: Shooting started a
few days later...
I had never been on a shoot before, unless you count the time
in Brest where I had been on the set of a made-for-TV movie
that never aired... It was a strange atmosphere on the set
during the first day, because everything took place in a neighboring
house that Lynch had bought for the movie. For a week and
a half, all I had to do was to cross the street to get on
The house-set stayed open day and night with everything inside.
All streets were marked with ‘beware’ signs, but everything
stayed constantly open ! After every day of work, I liked
to stay a while on the set. On the day we shot the murder
of Renee by Fred Madison, I was not able to stay very long
in the bedroom: The latex body was laying on the floor, and
even if they had taken the animal guts away a strange odor
persisted. Being alone in that room, with that smell, gave
me, for a split second, the weirdest impression of being in
the movie for real.
In the same way, another day, I walked onto the set of the
Madison’s bathroom just after the shooting of their scene.
And I got the strange impression of literally penetrating
into the image. It was a bit like when I was studying frame
by frame the sequences of The Elephant Man
to try and
pick up all the visuals that had their importance, an object
placed on a table, a picture hanging on the wall...etc.
If the crew-call was at 8 in the morning, the evening wrap-up
was also at 8. In the States the laws are very strict on this
point: for insurance purposes, no one can be on the set without
having something to do. I was therefore supposed to be an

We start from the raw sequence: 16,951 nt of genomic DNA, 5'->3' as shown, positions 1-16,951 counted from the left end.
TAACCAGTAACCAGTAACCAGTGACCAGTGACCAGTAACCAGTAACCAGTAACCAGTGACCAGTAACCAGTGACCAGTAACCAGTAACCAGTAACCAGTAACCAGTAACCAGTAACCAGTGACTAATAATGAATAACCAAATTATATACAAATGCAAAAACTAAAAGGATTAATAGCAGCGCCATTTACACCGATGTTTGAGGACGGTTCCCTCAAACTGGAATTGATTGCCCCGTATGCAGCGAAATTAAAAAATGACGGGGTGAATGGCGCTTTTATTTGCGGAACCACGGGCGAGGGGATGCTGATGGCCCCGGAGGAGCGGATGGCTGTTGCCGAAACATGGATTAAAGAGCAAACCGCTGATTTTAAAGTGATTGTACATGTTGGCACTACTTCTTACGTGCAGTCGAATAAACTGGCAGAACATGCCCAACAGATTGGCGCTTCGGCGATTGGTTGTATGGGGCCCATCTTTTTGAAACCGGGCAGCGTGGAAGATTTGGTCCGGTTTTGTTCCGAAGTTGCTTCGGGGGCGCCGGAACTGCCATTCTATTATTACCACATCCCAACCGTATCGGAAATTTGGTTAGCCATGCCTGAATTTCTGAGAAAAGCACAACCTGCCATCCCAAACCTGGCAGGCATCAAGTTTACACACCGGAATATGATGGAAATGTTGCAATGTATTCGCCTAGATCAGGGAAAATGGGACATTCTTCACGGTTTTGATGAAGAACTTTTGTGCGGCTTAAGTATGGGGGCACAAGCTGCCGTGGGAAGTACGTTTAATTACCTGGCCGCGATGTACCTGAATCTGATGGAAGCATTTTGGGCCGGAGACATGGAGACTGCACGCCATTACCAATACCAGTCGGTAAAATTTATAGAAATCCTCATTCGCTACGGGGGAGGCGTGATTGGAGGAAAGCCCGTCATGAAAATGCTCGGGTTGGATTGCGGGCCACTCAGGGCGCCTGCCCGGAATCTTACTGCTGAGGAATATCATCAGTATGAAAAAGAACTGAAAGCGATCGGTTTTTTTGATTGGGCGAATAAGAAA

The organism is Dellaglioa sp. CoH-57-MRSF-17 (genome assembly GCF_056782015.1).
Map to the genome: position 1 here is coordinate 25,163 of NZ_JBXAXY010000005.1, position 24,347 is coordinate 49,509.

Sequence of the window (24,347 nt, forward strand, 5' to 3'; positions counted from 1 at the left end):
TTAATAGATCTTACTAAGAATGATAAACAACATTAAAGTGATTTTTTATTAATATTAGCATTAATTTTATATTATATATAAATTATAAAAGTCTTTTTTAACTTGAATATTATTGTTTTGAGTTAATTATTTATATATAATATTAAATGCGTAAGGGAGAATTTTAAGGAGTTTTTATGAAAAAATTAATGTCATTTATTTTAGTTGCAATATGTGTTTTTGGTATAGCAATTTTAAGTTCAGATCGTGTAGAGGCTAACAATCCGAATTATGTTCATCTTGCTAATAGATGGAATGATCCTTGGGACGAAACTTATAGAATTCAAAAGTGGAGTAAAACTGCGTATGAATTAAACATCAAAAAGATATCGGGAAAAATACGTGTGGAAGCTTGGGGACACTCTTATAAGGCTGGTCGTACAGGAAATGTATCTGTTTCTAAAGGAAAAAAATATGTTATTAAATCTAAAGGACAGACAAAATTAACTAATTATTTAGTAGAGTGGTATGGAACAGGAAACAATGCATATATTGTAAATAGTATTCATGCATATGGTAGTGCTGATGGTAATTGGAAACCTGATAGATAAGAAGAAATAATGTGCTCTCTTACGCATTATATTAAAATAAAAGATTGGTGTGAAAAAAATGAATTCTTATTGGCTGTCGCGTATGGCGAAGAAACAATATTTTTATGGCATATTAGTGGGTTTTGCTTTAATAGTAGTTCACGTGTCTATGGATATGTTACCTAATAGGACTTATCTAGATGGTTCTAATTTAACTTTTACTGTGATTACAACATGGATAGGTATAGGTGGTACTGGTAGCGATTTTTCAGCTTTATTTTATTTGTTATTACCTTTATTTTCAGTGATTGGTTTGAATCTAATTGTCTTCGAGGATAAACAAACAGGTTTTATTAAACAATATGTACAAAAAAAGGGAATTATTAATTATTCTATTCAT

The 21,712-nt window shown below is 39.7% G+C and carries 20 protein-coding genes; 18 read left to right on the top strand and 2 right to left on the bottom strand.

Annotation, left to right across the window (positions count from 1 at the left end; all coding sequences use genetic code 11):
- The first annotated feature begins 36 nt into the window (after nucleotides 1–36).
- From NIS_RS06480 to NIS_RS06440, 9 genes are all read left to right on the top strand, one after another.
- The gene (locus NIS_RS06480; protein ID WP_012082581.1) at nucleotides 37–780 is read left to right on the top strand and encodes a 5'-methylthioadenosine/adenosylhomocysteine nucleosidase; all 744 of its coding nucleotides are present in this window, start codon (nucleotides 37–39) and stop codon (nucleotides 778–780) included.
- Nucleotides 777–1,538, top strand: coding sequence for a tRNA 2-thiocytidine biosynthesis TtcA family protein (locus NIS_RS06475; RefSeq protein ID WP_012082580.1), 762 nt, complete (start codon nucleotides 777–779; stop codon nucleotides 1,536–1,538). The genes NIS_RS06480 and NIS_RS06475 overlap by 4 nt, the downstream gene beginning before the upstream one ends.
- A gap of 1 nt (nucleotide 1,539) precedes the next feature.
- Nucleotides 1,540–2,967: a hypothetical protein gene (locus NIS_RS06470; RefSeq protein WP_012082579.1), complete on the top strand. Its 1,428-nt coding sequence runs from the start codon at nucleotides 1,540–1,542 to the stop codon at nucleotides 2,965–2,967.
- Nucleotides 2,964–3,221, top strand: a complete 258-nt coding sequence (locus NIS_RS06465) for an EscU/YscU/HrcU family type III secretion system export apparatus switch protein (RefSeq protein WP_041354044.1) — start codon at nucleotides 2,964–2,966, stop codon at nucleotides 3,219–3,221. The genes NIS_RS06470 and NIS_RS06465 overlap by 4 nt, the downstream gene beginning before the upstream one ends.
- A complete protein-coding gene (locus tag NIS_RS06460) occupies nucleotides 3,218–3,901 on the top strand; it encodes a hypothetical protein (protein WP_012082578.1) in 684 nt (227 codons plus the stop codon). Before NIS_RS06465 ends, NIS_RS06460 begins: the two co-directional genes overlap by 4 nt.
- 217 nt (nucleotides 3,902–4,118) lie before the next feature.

intern and to be out on the street with a walky-talky to stop
cars from driving by. Of course I would never have seen anything
of the shooting. So after two days of being constantly on
set, and noticing that the first assistant director, Scott
Cameron, was not asking anything of me, I started feeling
a little guilty. I asked Lynch if it didn't bother him that
I wasn't doing anything. That's when he answered "Stay
here and write your thesis !"
wrote down everything you saw and everything that was going
absolutely everything : each take, and each frame, all
the differences from one take to another. I didn't believe
I could memorize it all so I wrote it all down. And this from
the first day of shooting, I even asked if I could shoot whatever
I wanted with my camcorder. David only asked me if the camera
was silent and then told me it was not a problem. Which is
very surprising when you know the paranoia that Lynch bares
for the media and what more when you think of the secrecy
that surrounded the film and its shooting. I only had to sign
a paper that would legally bind me from using the images I
shot before the premier of the film. Which I still haven't
done because it's more like a diary to me.
many hours of rushes do you have ?
ten and fifteen hours of scenes from the shooting. Namely
the ones that are not in the final cut and are therefore very
precious to me.